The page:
You make me see life from the other side, keeping it real, allowing the little things slide. Not letting emotions cloud life’s moments of revelation–adapting, evolving, changing to meet the challenges of friendship. It matters not if it’s “like” or “love”, it’s the way you feel when both options are equally solid.
Over the years I’ve heard of Paint and Sip parties but have never the opportunity to attend one until today. This was a fun(d)- raiser for the daughter of alaka’i of our hula class. Tehani is running for Miss Hawai’i Teen America so I wanted to help support her in that effort. I had no idea what to expect. What fun! Along with the Merlot and Chardonnay we had pizza, katzu chicken, pork and string beans, sushi, veggies and dip and a variety of cheese and crackers…and did I say wine?
We each were given a table easel along with an 8×10 canvas and an example to follow. The painting we were to try to copy became just a memory as each of us “made it our own”. Several did get a very close to the original, but many decided to add to, subject from or just totally change the topic altogether. The original was that of a huge moon which covered the top half of the bigger canvas. Under the moon was a silhouette of Mauna Kea with palm leaves and the ocean in the forefront. Melia did a very Tolkienesque landscape in soft watercolor like purples, blues and pinks, with a touch of gold and a little greenery. Patty went with a smaller moon with the fluttery leaves of ohi’a in the top corners. I decided to depict my mountain with a snowy top. I have four leaves instead of three. I put my moon into the corner, but generally stuck with the program as painting is certainly not my forte. I took photos of my progress along the way. In the end I didn’t hate it though it isn’t quality work, but for my first painting, well, I don’t hate it.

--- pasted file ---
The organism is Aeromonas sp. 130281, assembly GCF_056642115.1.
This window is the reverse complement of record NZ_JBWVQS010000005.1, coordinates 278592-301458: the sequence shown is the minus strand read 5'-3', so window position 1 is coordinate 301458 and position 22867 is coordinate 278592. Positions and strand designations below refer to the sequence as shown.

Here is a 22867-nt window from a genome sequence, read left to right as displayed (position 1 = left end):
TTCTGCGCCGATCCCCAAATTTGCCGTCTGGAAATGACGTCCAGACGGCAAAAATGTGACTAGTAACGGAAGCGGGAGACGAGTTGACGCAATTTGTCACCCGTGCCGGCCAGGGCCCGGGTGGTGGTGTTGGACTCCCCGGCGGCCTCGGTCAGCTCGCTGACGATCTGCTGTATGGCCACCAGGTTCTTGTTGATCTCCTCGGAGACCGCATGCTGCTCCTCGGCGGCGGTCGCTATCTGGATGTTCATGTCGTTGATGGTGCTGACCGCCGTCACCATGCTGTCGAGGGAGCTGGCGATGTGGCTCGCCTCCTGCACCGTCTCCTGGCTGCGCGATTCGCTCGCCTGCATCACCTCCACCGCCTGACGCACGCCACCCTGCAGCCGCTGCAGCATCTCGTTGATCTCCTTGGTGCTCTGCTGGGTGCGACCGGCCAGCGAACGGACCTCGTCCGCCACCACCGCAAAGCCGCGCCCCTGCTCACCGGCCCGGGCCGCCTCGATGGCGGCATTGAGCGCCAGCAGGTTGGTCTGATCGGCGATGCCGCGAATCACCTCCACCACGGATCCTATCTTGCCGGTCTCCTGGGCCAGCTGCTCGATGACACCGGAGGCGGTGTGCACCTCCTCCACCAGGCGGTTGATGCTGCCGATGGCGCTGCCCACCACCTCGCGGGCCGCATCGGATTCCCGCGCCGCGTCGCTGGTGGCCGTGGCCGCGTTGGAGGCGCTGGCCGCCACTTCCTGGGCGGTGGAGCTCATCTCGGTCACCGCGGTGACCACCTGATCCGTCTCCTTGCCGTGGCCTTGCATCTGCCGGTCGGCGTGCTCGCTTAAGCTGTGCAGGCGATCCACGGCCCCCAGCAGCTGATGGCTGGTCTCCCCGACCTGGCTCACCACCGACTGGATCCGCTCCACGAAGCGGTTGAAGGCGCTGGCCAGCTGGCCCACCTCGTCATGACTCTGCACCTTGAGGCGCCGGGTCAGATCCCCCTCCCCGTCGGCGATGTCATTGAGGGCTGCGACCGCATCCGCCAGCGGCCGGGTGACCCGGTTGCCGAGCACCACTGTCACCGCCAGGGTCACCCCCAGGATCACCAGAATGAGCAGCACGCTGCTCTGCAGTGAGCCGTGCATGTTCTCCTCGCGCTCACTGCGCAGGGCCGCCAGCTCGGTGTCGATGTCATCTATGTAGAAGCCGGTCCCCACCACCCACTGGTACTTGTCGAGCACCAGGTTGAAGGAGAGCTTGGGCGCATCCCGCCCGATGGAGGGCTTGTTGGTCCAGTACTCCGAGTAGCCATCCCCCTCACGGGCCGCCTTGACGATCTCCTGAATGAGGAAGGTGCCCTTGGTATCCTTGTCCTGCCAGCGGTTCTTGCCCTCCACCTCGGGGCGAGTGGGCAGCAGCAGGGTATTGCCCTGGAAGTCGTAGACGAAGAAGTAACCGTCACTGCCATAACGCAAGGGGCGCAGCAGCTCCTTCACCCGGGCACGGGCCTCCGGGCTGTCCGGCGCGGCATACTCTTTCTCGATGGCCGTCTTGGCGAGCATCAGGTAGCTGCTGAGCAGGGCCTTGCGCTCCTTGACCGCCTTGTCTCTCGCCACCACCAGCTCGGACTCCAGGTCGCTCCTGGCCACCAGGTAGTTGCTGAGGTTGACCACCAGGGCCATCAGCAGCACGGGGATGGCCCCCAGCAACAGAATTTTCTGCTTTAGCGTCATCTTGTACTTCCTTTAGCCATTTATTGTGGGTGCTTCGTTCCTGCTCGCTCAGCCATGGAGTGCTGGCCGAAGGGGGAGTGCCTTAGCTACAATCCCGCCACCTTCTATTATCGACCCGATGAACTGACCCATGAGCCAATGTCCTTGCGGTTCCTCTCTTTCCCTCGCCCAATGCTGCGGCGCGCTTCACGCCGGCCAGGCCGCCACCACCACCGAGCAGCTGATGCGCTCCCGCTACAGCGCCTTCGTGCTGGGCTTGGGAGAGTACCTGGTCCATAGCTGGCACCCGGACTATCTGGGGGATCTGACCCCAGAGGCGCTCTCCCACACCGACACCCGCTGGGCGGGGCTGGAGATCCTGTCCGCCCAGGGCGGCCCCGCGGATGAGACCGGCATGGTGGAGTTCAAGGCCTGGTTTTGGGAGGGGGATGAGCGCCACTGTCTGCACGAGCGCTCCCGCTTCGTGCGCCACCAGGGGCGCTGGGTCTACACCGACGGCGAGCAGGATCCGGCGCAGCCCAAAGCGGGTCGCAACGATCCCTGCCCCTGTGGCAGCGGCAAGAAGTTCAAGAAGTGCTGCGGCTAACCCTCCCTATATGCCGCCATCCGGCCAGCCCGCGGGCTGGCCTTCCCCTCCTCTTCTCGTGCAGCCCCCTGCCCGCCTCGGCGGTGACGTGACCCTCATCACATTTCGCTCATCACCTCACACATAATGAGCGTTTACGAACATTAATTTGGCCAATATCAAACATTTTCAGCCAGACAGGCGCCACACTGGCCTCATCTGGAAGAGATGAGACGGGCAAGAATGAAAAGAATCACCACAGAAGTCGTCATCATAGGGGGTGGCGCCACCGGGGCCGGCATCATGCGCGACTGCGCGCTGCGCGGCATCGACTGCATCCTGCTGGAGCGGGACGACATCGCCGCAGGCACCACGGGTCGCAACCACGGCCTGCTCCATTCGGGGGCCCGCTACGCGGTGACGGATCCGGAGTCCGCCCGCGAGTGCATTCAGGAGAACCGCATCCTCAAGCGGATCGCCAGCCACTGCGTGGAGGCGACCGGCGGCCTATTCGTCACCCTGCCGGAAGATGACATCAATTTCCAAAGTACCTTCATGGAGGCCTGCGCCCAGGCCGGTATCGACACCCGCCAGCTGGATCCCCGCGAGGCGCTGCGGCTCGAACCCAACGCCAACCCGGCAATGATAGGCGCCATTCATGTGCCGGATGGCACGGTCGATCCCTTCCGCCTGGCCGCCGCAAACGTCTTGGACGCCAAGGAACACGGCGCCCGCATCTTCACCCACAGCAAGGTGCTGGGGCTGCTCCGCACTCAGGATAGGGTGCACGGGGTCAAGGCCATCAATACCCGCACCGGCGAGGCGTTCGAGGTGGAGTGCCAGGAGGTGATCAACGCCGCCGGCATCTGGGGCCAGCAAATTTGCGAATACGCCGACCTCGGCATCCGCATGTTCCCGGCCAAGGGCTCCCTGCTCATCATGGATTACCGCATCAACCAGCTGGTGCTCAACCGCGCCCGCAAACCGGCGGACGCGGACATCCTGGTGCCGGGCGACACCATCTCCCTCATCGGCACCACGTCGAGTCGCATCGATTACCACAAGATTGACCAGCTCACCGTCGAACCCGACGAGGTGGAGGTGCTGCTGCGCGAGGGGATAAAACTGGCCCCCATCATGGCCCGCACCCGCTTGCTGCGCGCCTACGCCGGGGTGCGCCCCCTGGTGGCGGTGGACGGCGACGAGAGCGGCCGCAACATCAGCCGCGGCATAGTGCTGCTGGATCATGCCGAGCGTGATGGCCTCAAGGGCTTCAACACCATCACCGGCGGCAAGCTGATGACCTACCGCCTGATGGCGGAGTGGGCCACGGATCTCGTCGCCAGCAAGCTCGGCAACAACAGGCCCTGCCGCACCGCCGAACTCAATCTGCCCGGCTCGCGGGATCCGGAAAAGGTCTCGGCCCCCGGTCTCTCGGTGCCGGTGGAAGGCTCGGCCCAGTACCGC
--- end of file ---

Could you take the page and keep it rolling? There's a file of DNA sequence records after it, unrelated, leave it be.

This is coming along, but the snow looked too “pointy”. So three glasses of Merlot later, I change it once again…about the tenth time! I softened the snow and at this point I also added a sprinkling of stars using a cool splatter technique. I then added my favorite constellation–Orion.
This was a fun experience. It has given me some insight into where my creativity lies. This evidently is not as an acrylic paint artist. I will continue to keep on my path as a fabric artist!
Today about 20 members of our hula halau decided to hold a practice at the park. We’ve been planning on doing this monthly and today we finally got it together to do it…thank you Patti. She arrived with her super sound system that has Bluetooth capabilities so no need for electrical outlets. It was like having all of our favorite singing artists right there in the park with us. This was a video showing the beautiful park, the bay and some of us getting ready to dance, but some reason it uploaded as a photo. Oh well, another glitch with me and Windows 10. Since I was dancing, I didn’t get any of us actually dancing.